ndja fle té biquini dufle bute min santiá buma begue
awe blus ka wiló, africano PAIGC
africano, africano PAIGC
Bidemi bika, bikitny mada hery kbubaam?!
Nquê bidemi bika, bikitny mada hery kbubaam?!
Bu nsak nghala, ufud nghala kibu quefun.
Gbiny djini curajoso, bin her kbaam.
Gbini djini curajoso, djini ku Cabo-Verde.

Translation and interpretation

These people [Portuguese] continue stubbornly moving in the territory of Guinea
In any case, they will have to leave our territory because they will suffer a humiliation never seen before
If the Portuguese have insisted until now, it is only because we laze
As in the day we decide to fight them, they will certainly leave the land of the Africans, the land of PAIGC
Land of Africans, land of Africans, land of PAIGC


In this song, N,Foré MBitna evidences that there had already been several peaceful attempts to negotiate independence with the metropolis: “ló be mirande a Guiné“. However the tugas [Bissau-Guinean expression to refer to Portuguese peolpe] did not show any intention to leave the territory of Guinea. According to N,Foré, if the tugas still moved within the territory, it was only because Guineans were slack, that is, someone would have to act to force the Portuguese out of the territory. The singer argues that the Portuguese will not leave the territory on their own free will, so whether they want to or not, they will have to leave Guinea. In the expression “ndja fle té biquini dufle bute min santiá buma begue, awe blus ka wiló” N,Foré highlights the strength of the PAIGC in forcing the Portuguese to leave the lands of Africans, particularly Guinea-Bissau.

Translation and interpretation

How many are we to wage war on whites?!
I ask myself, how many are we to wage war on whites?!
But let’s beg God, I hope God helps us.
The sons of Guinea are brave in waging war against whites.
The children of Guinea are courageous, Guinean and Cape Verdean.


In the first and second verses, N,Foré poses a question, which is simultaneously an exclamation. In doing so, N,Foré recognises the supremacy of colonial military power over the PAIGC guerrillas, both regarding the human contingent as well as war materials and logistical means. How would it be possible to deal with the colonial troops, which had planes, war tanks, sophisticated weapons and abundant logistics?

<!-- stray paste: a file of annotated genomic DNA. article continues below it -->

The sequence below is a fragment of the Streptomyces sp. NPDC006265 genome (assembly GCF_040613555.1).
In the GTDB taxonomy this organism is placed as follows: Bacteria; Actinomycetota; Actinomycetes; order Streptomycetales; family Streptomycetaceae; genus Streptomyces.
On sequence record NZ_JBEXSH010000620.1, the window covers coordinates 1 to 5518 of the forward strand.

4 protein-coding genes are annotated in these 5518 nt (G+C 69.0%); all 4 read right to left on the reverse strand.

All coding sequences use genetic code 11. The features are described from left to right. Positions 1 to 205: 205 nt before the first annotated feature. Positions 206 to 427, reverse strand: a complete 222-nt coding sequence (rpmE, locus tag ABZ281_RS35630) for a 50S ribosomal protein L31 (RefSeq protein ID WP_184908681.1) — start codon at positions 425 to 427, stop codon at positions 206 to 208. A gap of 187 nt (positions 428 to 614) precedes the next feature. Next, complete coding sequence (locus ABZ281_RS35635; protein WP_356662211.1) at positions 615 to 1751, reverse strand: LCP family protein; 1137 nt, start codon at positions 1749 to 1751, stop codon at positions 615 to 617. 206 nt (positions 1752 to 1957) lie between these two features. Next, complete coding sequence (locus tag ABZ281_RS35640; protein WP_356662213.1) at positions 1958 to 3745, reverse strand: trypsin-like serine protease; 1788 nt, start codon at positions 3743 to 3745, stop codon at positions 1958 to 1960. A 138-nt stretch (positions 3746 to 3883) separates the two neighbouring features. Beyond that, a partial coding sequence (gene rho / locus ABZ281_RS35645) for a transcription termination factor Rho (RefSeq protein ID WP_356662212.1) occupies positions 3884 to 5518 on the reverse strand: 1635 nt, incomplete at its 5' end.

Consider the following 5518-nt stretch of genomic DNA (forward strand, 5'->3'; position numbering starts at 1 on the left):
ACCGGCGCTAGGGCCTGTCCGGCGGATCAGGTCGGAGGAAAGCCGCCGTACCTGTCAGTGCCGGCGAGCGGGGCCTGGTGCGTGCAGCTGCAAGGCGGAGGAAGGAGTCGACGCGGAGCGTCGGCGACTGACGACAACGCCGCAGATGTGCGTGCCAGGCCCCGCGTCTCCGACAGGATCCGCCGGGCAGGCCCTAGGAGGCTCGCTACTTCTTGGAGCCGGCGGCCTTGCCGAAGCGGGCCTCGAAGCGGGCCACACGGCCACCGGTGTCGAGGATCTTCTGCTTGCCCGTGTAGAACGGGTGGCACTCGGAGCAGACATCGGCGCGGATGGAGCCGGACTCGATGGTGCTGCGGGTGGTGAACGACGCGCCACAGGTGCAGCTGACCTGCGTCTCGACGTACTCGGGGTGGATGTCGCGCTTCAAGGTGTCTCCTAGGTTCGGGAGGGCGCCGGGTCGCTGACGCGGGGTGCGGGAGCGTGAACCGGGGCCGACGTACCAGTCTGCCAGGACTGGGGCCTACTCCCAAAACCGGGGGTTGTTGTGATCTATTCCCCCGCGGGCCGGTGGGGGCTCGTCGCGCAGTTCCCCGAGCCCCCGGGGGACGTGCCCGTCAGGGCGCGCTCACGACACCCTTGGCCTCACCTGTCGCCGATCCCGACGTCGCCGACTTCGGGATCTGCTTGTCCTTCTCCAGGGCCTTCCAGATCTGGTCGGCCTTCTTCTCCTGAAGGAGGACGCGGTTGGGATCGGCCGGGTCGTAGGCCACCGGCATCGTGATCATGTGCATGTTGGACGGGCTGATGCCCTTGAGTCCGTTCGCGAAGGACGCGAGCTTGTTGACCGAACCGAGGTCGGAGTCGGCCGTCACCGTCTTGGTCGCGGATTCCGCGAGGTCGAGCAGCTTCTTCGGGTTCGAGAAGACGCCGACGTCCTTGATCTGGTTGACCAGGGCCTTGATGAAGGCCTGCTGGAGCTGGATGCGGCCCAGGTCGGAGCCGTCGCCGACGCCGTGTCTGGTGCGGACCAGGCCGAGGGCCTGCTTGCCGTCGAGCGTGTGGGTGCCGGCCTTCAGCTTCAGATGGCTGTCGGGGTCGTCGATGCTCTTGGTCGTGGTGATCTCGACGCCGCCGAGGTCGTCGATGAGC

In the third verse, the invoked gods are presumably irans, ancestral spirits of the dead. The call upon the “land irans“, the souls of the deceased parents, grandparents and great-grandparents, would make them take part in the war, encourage the guerrillas and grant them bulletproof power. The irans would also be able to confuse the Portuguese and destroy their plans. The period of the liberation struggle was coined by a strong traditional religiosity, hence, the hope of winning the war with the support of the gods of the earth (tchon).


In the fourth and fifth verses, the singer shows that, despite difficulties of various kinds, the people of Guinea and Cape Verde will not lack the courage and determination to liberate their land. Despite the superiority of the colonial military power, the PAIGC guerrillas always believed in gaining independence.

Chullage composes Bota maz xintidu.

Chullage, rapper and activist, composes the song Bota maz xintidu from a digitisation of archival sound material. Seixal, 2018.

Bota mas xintidu, 2018, sampling a radio broadcasting.
Broadcasting of the PAIGC Information Services.The third part of the special programme on the political situation of the criminal colonialists in 1972.” Bissau-Guinean Creole and Portuguese.
Decolonial aestheSis is an option that delivers a radical critique to modern, postmodern, and altermodern aestheTics and, simultaneously, contributes to making visible decolonial subjectivities at the confluence of popular practices of re-existence, artistic installations, theatrical and musical performances, literature and poetry, sculpture and other visual arts.


Decolonial AestheSis: Colonial Wounds/Decolonial Healings – Walter Mignolo and Rolando Vazquez
Theatre Group of the Oppressed of Bissau. Endemic languages were intentionally left without subtitles.

Members of the theatre group reinterpret broadcastings and songs from the collections of the sound archive of the National Radio Broadcasting. Bissau, 2018.

Transcriptions of a broadcasting from 1972

from Bissau-Guinean Creole and translation into Portuguese by Maimuna Sambu.

First excerpt, 3:10 min. to 4:07 min. English, Creole.

The colonial war is a crime that does not impede the emancipation of a people that decided to fight for their own freedom. One of its results is to put the colonial country in the situation of increasing difficulties. There are clear examples of this reality but the Portuguese colonialist pretends not to have noticed. There you go! Just to remind ourselves of the great crisis that have taken place in France and England: after the colonial governments of the two countries ended, one after the other, it was the wars against the freedom of other peoples that eventually brought their own freedom. In the case of Portugal, an economically backward and captive country, the crisis had settled long before the colonial government fought the war it waged against the freedom of our people and the peoples of Angola and Mozambique. In 1972 the crisis took on a larger proportion and became more dangerous even for Portugal’s own freedom.